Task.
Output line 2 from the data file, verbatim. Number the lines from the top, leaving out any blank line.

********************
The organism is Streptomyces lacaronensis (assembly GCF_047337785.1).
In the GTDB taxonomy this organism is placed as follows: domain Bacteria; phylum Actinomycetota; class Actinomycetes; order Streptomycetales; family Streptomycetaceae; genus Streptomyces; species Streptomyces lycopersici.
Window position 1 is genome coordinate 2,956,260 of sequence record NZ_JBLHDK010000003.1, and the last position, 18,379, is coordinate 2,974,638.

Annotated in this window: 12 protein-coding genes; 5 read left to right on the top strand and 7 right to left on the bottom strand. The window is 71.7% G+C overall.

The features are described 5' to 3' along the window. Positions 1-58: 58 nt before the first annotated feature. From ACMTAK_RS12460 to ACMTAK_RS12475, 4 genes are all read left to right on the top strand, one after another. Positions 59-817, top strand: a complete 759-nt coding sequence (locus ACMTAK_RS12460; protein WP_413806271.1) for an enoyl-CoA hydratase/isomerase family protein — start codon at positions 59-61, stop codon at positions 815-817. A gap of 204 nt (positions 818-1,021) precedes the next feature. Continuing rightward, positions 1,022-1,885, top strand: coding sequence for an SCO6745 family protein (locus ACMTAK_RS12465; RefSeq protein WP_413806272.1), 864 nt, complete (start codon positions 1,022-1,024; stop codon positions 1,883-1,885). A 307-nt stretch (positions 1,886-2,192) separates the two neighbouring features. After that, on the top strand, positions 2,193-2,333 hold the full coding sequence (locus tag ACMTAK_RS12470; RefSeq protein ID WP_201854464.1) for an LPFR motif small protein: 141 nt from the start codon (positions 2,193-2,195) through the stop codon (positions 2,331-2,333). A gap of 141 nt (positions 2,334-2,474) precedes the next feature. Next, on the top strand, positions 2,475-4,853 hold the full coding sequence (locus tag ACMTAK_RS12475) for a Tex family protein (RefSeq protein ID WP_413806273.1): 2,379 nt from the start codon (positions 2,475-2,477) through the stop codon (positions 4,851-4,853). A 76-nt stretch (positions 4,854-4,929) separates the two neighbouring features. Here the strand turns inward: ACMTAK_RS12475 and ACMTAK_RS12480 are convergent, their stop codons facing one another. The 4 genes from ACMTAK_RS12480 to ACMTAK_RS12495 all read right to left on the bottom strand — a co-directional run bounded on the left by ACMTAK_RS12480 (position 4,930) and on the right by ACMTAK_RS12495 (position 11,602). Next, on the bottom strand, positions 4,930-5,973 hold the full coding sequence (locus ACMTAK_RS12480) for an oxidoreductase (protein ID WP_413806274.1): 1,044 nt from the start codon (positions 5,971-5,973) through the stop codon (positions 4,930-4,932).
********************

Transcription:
In the GTDB taxonomy this organism is placed as follows: domain Bacteria; phylum Actinomycetota; class Actinomycetes; order Streptomycetales; family Streptomycetaceae; genus Streptomyces; species Streptomyces lycopersici.